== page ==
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Phenomena Underexplored
J Korean Acad Child Adolesc Psychiatry 2023; 34(2): 61-61
Published online April 1, 2023
© 2023 Korean Academy of Child and Adolescent Psychiatry.

Hee Jeong Yoo

Department of Psychiatry, Seoul National University College of Medicine, Seoul National University Bundang Hospital, Seongnam, Korea
This is an Open Access article distributed under the terms of the Creative Commons Attribution Non-Commercial License (https://creativecommons.org/licenses/by-nc/4.0) which permits unrestricted non-commercial use, distribution, and reproduction in any medium, provided the original work is properly cited.
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As psychiatrists, the more common issue that we encounter is those who limit daily function, interpersonal relationships, or quality of life rather than possibly enhancing or even redirecting their lives. The so-called savant syndrome, seen in autism spectrum disorder, is one of the rare and unique phenomena that the human brain can develop. It is one of the popular materials that the media loves to describe, both correctly and incorrectly, and is working as a gateway to guide spectators’ attention to autism spectrum disorder itself. However, it is one of the most underexplored characteristics, from its exact prevalence to its neurobiological mechanisms. In the current issue, we explored this extraordinary phenomenon as a special issue in terms of a comprehensive review of the literature, media coverage, and theoretical understanding of its nature. Of those, I recommend reading a brilliant review, “How well do we understand autistic savant artists: a review of various hypotheses and research findings to date” [1]. It will lead the readers to understand savant syndrome through diverse perspectives and ultimately help you consider how fragile the concept of normality would be.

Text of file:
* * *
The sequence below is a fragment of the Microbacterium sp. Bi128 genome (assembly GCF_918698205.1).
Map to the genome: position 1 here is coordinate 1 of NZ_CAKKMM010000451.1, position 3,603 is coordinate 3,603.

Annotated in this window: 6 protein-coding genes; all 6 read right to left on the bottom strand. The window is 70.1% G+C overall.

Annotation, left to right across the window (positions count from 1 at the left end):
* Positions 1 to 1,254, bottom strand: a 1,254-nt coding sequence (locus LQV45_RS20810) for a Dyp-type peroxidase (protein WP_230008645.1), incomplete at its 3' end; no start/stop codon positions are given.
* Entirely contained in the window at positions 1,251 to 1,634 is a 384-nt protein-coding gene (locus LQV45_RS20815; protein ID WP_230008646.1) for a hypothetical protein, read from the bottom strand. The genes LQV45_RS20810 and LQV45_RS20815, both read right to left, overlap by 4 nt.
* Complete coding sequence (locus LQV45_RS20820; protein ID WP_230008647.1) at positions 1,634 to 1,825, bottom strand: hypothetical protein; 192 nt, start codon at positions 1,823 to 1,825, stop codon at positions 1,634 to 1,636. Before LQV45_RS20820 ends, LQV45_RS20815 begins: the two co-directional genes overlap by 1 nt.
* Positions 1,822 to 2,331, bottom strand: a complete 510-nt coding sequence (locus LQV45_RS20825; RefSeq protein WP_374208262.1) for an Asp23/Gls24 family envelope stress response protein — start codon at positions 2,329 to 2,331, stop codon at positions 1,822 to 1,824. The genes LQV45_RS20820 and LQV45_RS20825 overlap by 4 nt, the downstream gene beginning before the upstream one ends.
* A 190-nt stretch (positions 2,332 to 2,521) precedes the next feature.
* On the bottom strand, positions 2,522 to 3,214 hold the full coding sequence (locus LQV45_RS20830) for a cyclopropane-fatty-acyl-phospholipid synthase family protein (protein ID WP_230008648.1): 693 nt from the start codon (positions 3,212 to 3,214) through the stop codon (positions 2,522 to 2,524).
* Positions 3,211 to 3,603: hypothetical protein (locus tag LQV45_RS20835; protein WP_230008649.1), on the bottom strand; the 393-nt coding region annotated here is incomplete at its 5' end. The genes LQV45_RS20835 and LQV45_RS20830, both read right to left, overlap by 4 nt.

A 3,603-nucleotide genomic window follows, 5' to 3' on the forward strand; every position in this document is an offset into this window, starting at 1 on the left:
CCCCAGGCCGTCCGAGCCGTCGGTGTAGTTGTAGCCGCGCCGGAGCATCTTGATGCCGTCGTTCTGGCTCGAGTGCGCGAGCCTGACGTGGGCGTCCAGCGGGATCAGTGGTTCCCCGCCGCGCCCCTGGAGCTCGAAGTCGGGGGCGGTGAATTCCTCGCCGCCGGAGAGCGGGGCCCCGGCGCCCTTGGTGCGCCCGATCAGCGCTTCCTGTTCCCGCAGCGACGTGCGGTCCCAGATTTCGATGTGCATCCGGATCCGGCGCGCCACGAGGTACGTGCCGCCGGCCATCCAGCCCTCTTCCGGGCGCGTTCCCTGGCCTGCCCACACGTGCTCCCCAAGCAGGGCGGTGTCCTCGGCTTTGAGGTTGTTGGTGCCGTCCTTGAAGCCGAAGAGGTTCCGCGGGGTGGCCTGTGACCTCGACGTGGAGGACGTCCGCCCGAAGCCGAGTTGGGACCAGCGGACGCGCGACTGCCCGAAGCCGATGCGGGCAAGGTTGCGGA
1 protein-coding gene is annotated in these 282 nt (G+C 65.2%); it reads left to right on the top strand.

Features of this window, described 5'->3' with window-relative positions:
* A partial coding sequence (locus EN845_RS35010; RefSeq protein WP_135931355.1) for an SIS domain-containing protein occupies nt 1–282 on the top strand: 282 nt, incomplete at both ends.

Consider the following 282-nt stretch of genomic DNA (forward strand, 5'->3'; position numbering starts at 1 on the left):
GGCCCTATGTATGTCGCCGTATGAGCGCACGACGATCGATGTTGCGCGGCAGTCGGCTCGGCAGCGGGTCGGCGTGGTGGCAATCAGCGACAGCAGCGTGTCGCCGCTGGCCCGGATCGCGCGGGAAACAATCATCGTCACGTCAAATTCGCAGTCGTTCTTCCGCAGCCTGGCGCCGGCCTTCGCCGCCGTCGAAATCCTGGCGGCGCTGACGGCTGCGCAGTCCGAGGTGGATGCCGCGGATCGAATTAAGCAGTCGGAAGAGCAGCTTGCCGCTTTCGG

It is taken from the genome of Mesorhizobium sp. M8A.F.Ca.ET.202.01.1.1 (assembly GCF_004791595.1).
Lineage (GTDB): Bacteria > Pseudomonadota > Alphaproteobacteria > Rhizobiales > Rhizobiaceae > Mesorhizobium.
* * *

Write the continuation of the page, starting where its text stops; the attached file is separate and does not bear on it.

Continuing from the previous issue, two research articles deal with the impact of coronavirus disease 2019 (COVID-19) on school mental health and young university students in Japan. The studies revealed that depression, anxiety, traumarelated, and attention deficit hyperactivity symptoms had increased after the pandemic, according to a school-based survey. The influence of COVID-19 continues in our lives, from economic turbulence to school ecology, where our children and adolescents live, though the direct impact of the infection itself is being diminished and physical distance in relations is getting closer all over the world. COVID-19 is not merely a pandemic of viral infection but also a huge trigger for a dramatic change in our society as well as in the psychology of the current generation. Therefore, we decided to publish the research regarding the impact of COVID-19 in two successive issues. I hope it helps readers re-think the pandemic as an essential variable that affects young people’s minds in clinical practice as well.

References
  1. Chung S, Son JW. How well do we understand autistic savant artists?: a review of findings to date. J Korean Acad Child Adolesc Psychiatry 2023;34:93-111.
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April 2024, 35 (2)
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